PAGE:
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This major study of Hegel's intellectual development up to the writing of The Phenomonology of Spirit argues that his work is best understood in the context of the liberalisation of German Protestantism in the eighteenth century.
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The scholarship with which Dickey presents his case is remarkable for both its depth and its range: his account of German protestantism, for example, involves a discussion of the theological doctrines of St Clement, St Augustine and Pelagius, and, despite his scepticism about the Kant-Fichte-Schelling-Hegel succession, these philosophers, among others, all receive their due. Dickey also reflects continuously on his own intellectual procedures, and provides much insightful discussion of historical methodology. Yet despite all this, he never loses his sense of direction or lapses into unreadability. His book is a remarkable one and will prove indispensable to Hegel specialists, but also of great interest to historians of ideas in general.'' Michael Inwood, The Times Literary Supplement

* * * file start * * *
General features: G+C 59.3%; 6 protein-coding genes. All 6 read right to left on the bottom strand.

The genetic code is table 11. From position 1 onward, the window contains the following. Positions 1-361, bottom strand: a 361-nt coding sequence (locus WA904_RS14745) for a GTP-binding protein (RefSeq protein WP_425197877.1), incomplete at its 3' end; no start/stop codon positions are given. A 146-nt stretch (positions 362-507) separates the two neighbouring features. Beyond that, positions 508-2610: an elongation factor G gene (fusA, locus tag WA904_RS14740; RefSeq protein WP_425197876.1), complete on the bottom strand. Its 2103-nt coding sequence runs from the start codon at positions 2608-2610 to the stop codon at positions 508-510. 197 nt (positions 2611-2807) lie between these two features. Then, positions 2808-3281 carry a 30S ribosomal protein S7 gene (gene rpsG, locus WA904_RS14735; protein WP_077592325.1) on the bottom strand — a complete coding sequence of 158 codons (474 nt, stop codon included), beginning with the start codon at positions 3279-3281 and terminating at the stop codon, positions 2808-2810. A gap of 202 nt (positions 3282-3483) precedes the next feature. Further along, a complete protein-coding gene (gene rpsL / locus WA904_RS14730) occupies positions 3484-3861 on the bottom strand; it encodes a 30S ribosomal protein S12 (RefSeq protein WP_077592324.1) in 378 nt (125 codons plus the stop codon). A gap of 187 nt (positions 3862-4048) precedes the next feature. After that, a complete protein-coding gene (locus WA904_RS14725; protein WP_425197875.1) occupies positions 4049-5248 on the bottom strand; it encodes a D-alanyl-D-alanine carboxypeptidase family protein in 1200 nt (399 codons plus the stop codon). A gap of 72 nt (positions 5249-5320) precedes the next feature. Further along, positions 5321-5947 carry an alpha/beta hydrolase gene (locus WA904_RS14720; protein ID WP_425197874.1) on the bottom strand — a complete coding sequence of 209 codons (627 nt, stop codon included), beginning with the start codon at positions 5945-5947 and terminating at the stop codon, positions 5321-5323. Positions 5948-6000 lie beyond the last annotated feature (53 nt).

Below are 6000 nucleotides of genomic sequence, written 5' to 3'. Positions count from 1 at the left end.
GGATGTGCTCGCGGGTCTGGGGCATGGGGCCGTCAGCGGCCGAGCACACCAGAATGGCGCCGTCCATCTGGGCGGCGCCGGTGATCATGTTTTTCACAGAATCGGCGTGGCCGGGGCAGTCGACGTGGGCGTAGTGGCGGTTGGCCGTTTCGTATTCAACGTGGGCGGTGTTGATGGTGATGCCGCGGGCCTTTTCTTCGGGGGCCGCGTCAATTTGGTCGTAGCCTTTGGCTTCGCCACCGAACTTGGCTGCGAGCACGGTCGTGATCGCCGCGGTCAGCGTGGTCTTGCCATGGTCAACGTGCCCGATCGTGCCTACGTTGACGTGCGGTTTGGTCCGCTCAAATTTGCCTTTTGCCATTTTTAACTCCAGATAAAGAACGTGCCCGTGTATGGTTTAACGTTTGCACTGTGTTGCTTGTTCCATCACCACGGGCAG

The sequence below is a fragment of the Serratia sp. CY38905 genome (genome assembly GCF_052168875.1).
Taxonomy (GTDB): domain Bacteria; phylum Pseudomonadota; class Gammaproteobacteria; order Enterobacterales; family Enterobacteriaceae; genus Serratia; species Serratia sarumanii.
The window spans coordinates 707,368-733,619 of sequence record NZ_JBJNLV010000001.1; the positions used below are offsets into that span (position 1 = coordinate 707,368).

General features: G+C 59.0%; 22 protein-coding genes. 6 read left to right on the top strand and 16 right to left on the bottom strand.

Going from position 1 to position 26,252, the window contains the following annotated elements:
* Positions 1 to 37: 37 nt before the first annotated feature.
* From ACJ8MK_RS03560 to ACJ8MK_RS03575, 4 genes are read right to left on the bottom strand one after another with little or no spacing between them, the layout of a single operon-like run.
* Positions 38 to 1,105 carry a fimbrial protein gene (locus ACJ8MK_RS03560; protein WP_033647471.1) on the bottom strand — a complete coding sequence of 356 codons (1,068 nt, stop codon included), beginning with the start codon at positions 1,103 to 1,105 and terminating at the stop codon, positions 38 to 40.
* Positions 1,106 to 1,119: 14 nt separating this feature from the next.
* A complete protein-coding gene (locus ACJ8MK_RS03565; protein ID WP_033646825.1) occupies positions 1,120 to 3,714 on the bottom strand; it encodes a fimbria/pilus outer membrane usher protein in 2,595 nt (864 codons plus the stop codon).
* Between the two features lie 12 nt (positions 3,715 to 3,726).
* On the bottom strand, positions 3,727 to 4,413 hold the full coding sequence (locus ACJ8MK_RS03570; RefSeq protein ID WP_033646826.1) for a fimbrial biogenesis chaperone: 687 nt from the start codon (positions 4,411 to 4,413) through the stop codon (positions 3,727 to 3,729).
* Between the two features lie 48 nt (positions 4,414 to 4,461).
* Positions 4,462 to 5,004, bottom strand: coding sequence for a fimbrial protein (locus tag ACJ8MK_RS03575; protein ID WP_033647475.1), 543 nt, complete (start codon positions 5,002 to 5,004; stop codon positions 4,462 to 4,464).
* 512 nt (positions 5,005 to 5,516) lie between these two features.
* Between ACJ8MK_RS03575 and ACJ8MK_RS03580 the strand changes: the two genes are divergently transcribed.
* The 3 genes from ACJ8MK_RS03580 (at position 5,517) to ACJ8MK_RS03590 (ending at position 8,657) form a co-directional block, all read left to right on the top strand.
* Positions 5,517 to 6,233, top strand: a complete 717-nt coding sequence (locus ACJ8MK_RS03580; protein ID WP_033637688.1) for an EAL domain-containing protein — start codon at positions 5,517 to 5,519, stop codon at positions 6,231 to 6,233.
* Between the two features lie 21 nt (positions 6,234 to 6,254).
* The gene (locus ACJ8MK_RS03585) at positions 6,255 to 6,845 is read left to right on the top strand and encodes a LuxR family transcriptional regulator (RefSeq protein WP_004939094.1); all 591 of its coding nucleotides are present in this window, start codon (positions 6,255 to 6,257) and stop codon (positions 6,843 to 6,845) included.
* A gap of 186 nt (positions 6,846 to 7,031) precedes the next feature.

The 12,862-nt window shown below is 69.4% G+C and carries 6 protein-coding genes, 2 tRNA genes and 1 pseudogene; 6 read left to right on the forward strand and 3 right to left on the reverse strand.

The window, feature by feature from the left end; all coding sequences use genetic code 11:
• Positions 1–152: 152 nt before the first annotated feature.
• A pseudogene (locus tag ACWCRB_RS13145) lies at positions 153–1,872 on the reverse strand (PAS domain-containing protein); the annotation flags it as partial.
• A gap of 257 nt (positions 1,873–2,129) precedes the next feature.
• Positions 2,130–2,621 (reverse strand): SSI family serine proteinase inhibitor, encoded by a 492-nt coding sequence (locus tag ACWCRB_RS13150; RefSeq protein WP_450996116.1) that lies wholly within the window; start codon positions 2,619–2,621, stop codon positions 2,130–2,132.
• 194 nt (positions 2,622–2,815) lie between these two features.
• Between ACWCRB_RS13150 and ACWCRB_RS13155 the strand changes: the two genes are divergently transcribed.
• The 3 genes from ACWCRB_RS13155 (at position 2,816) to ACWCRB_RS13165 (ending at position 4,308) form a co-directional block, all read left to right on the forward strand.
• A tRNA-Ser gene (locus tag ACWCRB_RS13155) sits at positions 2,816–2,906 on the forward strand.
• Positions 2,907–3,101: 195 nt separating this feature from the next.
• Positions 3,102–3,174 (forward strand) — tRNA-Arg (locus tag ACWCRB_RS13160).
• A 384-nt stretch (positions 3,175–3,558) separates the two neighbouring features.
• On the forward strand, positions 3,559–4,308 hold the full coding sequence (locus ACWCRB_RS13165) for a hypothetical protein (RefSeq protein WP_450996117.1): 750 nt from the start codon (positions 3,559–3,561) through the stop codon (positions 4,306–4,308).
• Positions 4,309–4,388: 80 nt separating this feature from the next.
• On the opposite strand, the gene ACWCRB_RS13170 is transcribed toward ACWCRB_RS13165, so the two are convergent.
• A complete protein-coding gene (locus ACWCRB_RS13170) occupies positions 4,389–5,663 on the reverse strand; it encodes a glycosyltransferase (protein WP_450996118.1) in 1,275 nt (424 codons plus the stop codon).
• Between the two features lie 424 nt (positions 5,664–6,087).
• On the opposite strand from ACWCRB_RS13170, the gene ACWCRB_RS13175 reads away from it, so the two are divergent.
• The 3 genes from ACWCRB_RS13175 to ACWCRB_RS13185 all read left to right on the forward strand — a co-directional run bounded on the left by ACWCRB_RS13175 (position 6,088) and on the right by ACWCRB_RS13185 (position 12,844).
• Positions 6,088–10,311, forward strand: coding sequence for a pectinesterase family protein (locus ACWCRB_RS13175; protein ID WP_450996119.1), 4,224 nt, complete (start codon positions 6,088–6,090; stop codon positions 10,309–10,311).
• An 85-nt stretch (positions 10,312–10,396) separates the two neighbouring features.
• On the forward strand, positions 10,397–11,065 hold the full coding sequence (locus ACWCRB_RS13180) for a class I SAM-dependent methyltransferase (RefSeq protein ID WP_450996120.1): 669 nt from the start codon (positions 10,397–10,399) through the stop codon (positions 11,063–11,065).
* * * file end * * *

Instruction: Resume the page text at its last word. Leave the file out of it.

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- Date Published: November 1989
- format: Paperback
- isbn: 9780521389129
- length: 476 pages
- dimensions: 229 x 152 x 27 mm
- weight: 0.69kg
- availability: Available
Table of Contents
Introduction: Hegel in a Protestant cultural context
Part I. Hegel's Württemberg: 'Civil Millenarianism' and the Two Faces of Protestant Civil Piety:
1. The religious culture of Old-Württemberg: (i) Christian eschatology and 'down-to-earth' Pietism
2. The religious culture of Old-Württemberg: (ii) J. A. Bengel and the theology of the divine economy
3. The political culture of Old-Württemberg: The Alte Recht tradition
Part II. Württemberg's Hegel: Applied Theology and Social Analysis:
4. The writings of the 1790s: the 'old man' and the 'young Hegel'
Part III. Toward the Phenomenology: Sittlichkeit becomes a problem in social and political theory:
5. Hegel discovers the economy
6. Sittlichkeit reconsidered: (i) the essay on Natural Law
7. Sittlichkeit reconsidered: (ii) the essay on Ethical Life
8. Hegel's conception of the division of labor
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